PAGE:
Animation Guild

Summer 2019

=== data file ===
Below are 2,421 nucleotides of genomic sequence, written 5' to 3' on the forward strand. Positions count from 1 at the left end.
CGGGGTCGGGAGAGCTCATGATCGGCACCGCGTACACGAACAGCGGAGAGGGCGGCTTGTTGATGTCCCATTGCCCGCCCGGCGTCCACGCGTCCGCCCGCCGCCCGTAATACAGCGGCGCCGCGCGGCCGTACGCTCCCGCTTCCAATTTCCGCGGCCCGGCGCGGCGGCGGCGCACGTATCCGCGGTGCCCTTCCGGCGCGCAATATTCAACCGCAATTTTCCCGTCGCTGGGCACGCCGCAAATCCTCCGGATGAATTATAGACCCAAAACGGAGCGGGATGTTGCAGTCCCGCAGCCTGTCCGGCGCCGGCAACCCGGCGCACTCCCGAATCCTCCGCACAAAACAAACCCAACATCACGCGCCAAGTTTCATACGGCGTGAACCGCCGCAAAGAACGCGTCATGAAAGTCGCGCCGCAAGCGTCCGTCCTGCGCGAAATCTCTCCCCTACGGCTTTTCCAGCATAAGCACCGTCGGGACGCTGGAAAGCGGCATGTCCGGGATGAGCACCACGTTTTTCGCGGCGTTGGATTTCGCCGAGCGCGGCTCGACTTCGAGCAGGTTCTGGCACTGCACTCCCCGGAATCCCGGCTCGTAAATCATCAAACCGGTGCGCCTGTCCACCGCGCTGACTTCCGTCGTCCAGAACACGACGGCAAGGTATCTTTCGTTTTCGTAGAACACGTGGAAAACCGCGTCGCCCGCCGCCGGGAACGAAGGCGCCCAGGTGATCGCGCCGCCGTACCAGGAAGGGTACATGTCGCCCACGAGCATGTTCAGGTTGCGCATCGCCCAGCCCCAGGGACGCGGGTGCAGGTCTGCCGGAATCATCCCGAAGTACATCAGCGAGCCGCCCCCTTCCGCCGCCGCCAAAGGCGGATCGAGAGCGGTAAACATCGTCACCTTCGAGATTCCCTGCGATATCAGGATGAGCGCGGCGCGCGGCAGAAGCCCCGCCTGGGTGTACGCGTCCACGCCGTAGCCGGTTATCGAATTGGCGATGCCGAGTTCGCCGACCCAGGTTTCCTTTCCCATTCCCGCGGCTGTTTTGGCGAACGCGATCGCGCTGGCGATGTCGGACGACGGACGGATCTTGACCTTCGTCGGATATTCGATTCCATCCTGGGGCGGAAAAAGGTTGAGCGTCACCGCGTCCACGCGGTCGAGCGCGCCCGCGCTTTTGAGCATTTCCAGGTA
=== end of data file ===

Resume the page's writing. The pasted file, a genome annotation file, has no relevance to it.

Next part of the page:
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"I like my business to be as shiny as I am," she laughs. For this project, Stotts gathered 32 artists and writers from around the globe and gave them a space to express their individuality. The content was speculative fiction based purely on the imagination with a collective theme of fire. "Fire can mean so many things," she says. "I felt angry by how dismissed we were in the comics community. I felt passion in making space and showcasing other creators of color. I felt this intimate attachment to this project." Stotts contributed a story to the anthology (which won the 2018 Eisner award) called "Pass the Fire," that combines Greek mythology with current technology and is set in a virtual reality world. "I wanted to have a lot of fun with a black female lead in a science fiction story," she adds. Breaking new ground seems to be part of Stotts' DNA. She has carved her own path in life and the journey towards a career in animation has been unpredictable. Born in Inglewood, Stotts spent her formative years in Phoenix, AZ. In her late teens, she started performing slam poetry and for the next six years she competed at a national level. After a short stint at college, she decided it wasn't for her. "I wanted to get to work," she says. At the age of 22, she learned to code, moved to Portland on a whim, and found work as a video game debugger. Three years later, she met her wife, Christina McKenzie. During her time in Portland, Stotts started creating comics but she also wanted to address a lack of opportunities for queer- identifying and minority artists in the industry. Stotts and McKenize launched a Kickstarter campaign to address this issue and raised $80,000 to publish an anthology focused on science fiction and fantasy genres. At the time, Stotts felt that there weren't any LGBTQ+ science fiction or fantasy comics. "For the ones that did exist," she says, "all of the queer characters were usually used as comedic relief, or they were murdered. Fridged, as we like to call it." The ensuing book—Beyond: the Queer Sci-Fi & Fantasy Anthology—was honored with a Lambda Award in 2015. She pauses to clarify her use of the word "queer": "Queer is something that people choose to identify as—not something that should ever be labeled to someone." "Just knowing that people not only wanted this content but wanted to share their identities through stories…it was amazing. I'm sometimes at a loss for words, because I can't really explain what it's like to have your life change overnight, but that's essentially what happened to me," she says. Five years after Beyond was published, Stotts got an unexpected call from her agent: A showrunner from Cartoon Network wanted to meet with her at Comic-Con in San Diego and the two hit it off. After she received her offer and start date, she and her wife spent a week packing up their house and headed down to Los Angeles in a 27-foot Penske truck to begin a new creative chapter. For the last year she has worked on an unannounced project for Cartoon Network and also written seven episodes for Craig of the Creek. F R A M E X F R A M E SITTING ACROSS THE TABLE FROM WRITER TANEKA STOTTS I'M IMMEDIATELY CHARMED BY HER EBULLIENCE. SHE HANDS ME A COMIC ANTHOLOGY SHOWCASING CREATORS OF COLOR THAT SHE EDITED AND PUBLISHED TITLED ELEMENTS: FIRE, AND I'M DRAWN TO THE DYNAMIC COVER ILLUSTRATION AND BOLD GOLD LETTERING. 12 KEYFRAME

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